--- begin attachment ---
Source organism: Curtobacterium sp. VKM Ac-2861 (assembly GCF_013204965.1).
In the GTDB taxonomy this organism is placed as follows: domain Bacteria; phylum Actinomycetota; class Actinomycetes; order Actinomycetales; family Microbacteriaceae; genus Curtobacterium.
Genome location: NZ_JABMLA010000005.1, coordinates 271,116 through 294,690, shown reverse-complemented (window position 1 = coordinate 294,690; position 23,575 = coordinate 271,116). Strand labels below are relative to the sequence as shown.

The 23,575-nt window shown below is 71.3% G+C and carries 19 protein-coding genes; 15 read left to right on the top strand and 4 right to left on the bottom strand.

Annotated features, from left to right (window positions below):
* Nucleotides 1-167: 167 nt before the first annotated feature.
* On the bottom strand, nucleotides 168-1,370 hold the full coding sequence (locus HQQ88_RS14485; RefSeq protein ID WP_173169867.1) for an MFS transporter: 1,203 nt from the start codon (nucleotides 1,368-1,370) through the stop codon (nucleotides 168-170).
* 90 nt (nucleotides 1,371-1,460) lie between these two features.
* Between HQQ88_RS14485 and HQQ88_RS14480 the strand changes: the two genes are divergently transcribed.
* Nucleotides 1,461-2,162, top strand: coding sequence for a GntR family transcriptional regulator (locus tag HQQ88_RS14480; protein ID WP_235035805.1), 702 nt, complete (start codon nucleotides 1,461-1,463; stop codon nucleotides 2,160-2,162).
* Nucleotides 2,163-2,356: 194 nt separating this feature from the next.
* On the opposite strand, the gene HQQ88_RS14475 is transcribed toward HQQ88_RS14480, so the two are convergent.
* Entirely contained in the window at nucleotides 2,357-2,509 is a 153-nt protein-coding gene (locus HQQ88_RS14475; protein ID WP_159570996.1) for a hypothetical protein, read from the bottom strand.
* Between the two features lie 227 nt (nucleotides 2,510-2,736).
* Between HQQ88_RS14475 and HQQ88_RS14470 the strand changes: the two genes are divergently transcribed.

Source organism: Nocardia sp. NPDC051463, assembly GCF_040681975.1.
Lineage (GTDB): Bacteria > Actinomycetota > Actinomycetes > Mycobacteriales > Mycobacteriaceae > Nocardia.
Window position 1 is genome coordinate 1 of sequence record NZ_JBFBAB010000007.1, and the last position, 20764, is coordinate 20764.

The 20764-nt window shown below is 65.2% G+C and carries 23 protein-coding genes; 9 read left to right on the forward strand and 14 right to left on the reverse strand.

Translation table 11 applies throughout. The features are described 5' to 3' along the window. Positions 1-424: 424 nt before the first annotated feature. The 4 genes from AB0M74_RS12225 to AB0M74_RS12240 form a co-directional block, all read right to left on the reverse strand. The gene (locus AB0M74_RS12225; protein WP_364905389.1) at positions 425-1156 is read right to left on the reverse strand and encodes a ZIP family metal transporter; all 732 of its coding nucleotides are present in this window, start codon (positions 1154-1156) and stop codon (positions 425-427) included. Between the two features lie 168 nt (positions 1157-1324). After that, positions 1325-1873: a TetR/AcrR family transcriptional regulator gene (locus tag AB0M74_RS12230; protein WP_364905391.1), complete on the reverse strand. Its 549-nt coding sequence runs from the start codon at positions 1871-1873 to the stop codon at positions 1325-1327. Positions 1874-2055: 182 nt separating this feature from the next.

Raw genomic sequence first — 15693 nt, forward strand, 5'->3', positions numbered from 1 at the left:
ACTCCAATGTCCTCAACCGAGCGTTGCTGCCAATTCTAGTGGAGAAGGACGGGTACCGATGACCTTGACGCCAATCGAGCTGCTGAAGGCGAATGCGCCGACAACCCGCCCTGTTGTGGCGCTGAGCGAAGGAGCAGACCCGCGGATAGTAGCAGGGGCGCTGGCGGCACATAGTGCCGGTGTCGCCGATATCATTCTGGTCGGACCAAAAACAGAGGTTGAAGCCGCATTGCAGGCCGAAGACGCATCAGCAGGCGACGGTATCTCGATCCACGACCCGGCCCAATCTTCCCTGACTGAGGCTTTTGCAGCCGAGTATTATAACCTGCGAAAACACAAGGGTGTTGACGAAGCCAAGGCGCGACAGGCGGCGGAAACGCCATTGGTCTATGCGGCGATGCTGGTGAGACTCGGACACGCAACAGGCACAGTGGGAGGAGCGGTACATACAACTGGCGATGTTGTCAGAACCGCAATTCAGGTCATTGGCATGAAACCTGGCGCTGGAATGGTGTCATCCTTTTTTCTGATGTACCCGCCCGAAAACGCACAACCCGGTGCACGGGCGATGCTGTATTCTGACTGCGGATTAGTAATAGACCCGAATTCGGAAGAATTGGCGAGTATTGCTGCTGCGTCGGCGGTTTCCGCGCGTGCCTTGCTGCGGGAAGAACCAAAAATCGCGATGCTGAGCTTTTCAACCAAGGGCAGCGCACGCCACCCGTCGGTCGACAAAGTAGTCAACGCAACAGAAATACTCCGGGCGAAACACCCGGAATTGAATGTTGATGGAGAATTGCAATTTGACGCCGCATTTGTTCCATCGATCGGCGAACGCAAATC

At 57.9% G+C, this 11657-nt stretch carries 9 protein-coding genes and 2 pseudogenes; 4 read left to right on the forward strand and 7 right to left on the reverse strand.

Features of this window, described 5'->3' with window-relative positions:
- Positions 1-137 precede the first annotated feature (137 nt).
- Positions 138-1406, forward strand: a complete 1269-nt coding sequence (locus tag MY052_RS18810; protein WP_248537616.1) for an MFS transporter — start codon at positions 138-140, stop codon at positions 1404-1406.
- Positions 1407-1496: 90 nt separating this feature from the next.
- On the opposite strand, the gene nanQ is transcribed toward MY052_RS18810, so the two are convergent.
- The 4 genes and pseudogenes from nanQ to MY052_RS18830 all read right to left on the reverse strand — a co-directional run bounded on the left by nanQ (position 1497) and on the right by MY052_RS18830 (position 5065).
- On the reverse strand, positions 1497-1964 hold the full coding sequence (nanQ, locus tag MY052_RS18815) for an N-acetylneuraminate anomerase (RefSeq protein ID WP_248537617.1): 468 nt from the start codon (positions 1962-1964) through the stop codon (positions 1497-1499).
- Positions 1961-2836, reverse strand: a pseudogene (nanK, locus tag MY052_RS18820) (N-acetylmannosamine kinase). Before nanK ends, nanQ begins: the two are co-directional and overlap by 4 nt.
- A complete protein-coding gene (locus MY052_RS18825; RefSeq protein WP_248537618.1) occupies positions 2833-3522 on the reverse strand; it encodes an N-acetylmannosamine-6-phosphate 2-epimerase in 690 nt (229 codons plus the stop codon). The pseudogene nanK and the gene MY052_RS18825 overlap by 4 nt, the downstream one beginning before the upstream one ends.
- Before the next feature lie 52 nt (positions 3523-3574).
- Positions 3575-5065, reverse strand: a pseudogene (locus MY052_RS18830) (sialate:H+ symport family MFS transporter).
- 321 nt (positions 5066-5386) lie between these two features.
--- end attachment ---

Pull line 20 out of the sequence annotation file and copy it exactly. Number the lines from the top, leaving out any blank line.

Translation table 11 applies throughout. The features are described 5' to 3' along the window. Positions 1-424: 424 nt before the first annotated feature. The 4 genes from AB0M74_RS12225 to AB0M74_RS12240 form a co-directional block, all read right to left on the reverse strand. The gene (locus AB0M74_RS12225; protein WP_364905389.1) at positions 425-1156 is read right to left on the reverse strand and encodes a ZIP family metal transporter; all 732 of its coding nucleotides are present in this window, start codon (positions 1154-1156) and stop codon (positions 425-427) included. Between the two features lie 168 nt (positions 1157-1324). After that, positions 1325-1873: a TetR/AcrR family transcriptional regulator gene (locus tag AB0M74_RS12230; protein WP_364905391.1), complete on the reverse strand. Its 549-nt coding sequence runs from the start codon at positions 1871-1873 to the stop codon at positions 1325-1327. Positions 1874-2055: 182 nt separating this feature from the next.